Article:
Friday, July 15, 2005
1085: Robert Guiscard (i.e., "the Resourceful"), the Norman freebooter who expelled the Muslim rulers from Sicily and the Greek rulers from Italy, dies on the island of Kefalonia in the Aegean.
1381: A leader of the Peasants’ Revolt, the renegade Lollard priest John Ball, is hanged, drawn, and quartered. In his sermon exhorting the peasants, he’d said:
From the beginning all men by nature were created alike, and our bondage or servitude came in by the unjust oppression of naughty men. . . . And therefore I exhort you to consider that now the time is come, appointed to us by God, in which ye may (if ye will) cast off the yoke of bondage, and recover liberty.
1799: A French military officer supervising some construction at the port of Rosetta (now Rashid) discovers the Rosetta Stone, the key to deciphering Egyptian hieroglyphics.
1848: Future economist Vilfredo Pareto is born at Paris, France. He’s credited not only with the Pareto Efficiency Principle—so popular in Contracts scholarship—but with the 80/20 hypothesis, which is that for many phenomena 80 percent of the outcome is caused by 20 percent of the cause.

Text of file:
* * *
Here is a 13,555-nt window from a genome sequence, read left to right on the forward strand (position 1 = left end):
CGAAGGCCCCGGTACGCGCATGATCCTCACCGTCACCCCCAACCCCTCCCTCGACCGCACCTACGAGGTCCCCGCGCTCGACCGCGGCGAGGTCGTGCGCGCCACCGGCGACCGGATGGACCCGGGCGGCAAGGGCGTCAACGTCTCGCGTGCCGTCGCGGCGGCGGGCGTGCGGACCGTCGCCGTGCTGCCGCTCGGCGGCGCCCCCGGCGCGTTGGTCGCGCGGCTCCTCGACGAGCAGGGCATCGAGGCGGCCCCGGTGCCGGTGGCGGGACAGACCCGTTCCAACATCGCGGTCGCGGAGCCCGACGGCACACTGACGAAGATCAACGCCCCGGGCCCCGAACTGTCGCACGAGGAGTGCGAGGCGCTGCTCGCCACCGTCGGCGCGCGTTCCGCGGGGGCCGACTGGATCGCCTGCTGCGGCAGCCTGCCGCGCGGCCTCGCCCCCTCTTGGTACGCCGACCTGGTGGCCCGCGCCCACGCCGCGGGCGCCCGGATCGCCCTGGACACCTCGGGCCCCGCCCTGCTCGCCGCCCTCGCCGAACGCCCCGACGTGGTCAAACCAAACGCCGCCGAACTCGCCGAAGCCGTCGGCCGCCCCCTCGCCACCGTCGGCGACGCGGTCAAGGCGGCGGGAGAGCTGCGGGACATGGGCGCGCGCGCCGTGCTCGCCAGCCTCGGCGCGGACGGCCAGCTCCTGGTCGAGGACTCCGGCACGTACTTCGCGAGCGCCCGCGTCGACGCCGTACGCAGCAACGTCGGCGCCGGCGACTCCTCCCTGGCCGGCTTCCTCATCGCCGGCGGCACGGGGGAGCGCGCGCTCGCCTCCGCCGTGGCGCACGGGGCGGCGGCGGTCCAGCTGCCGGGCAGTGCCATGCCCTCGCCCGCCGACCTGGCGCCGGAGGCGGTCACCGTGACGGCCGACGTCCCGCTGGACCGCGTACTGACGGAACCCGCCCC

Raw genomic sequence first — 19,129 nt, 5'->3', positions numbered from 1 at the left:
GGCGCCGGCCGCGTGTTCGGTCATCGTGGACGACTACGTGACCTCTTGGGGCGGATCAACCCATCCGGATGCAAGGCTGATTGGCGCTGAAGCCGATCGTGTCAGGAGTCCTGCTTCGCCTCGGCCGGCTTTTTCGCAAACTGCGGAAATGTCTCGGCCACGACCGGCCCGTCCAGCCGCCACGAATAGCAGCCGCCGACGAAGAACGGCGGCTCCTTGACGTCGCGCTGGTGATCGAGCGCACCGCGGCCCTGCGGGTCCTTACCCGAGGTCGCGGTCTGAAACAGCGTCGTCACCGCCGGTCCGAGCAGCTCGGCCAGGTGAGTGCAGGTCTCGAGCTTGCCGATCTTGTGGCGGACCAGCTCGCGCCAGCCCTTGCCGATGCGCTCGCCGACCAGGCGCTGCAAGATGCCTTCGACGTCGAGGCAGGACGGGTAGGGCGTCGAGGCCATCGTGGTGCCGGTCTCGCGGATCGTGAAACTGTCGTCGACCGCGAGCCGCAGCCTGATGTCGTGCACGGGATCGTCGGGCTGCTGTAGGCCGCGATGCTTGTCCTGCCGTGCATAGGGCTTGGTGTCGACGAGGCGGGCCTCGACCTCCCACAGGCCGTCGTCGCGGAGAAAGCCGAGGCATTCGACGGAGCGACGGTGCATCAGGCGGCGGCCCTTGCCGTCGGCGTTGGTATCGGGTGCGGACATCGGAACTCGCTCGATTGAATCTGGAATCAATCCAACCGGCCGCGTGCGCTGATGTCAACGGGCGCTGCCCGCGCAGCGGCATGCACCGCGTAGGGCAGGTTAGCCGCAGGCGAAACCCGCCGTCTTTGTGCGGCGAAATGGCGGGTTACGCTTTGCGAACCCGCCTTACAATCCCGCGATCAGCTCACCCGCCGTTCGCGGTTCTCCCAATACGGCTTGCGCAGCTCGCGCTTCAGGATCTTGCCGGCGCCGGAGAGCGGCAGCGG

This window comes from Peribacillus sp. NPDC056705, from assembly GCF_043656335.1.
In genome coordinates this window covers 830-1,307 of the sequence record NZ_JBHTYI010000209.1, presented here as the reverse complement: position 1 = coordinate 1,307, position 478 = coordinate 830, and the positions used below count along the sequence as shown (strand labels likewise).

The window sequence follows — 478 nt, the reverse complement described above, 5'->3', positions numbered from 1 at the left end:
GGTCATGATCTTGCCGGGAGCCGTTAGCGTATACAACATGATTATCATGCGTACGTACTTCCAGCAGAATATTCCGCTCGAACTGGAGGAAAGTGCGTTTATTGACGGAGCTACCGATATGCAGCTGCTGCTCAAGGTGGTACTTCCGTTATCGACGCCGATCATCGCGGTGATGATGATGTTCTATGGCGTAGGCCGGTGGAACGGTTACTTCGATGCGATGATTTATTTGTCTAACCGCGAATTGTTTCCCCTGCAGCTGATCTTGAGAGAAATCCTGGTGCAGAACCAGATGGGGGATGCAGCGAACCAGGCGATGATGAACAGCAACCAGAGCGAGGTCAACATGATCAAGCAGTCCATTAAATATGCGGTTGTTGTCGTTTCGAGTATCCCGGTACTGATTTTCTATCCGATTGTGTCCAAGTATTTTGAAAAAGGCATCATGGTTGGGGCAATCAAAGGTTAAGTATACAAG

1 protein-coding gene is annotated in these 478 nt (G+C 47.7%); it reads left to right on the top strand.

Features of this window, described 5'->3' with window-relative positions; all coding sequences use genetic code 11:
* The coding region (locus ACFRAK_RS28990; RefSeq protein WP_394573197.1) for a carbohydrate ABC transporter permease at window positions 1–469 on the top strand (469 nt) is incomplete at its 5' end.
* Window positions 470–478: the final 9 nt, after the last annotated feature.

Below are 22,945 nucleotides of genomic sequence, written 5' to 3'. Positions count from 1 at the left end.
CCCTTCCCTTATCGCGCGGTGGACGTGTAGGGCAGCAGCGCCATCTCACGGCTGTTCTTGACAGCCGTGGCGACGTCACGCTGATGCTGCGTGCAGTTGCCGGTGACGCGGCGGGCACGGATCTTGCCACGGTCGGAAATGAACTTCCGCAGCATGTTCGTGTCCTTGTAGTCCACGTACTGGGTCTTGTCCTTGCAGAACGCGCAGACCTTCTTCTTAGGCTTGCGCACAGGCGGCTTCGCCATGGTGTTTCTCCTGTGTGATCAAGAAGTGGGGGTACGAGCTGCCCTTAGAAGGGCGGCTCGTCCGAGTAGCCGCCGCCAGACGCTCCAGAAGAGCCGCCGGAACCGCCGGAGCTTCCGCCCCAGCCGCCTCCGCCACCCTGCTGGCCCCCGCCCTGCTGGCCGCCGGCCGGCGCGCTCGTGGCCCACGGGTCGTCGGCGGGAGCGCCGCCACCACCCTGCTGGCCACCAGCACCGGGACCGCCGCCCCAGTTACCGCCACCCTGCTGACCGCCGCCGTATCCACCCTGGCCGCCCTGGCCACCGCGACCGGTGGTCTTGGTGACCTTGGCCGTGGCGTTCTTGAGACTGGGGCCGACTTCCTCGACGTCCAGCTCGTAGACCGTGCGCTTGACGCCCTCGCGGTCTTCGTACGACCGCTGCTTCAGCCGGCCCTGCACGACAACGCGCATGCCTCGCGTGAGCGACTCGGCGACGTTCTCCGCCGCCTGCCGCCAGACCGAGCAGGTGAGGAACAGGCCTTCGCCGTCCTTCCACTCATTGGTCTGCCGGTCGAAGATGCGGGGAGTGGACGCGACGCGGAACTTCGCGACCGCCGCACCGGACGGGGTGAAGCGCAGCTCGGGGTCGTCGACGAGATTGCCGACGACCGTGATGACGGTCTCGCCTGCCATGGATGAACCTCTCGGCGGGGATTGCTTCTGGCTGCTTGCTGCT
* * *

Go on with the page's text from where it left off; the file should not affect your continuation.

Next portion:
1870: The Hudson’s Bay Company cedes the area known as Rupert’s Land to the Canadian government. The cession amounts to about one-third of modern Canada.
1916: William E. Boeing, the son of a timber merchant who is fascinated by airplanes, founds Pacific Aero Products. A year later the name will be changed to Boeing Airplane Co.
1930: French critic and philosopher Jacques Derrida is born at El Biar, Algeria.
1948: General of the Armies John J. "Black Jack" Pershing (Nebraska Law 1893) dies at Washington, D.C.
1955: The first successful jet passenger plane, the Boeing 707, makes its first flight. It cost $16 million to develop.
1988: Twentieth Century-Fox releases Die Hard, which turns Bruce Willis into a star and rejuvenates the action/thriller genre.
1995: Amazon.com sells its first book: Fluid Concepts & Creative Analogies: Computer Models of the Fundamental Mechanisms of Thought, by Douglas Hofstadter.
2003: Once viewed as Microsoft’s principal rival for control of the Internet, Netscape Communications is disbanded by its owner, AOL Time Warner.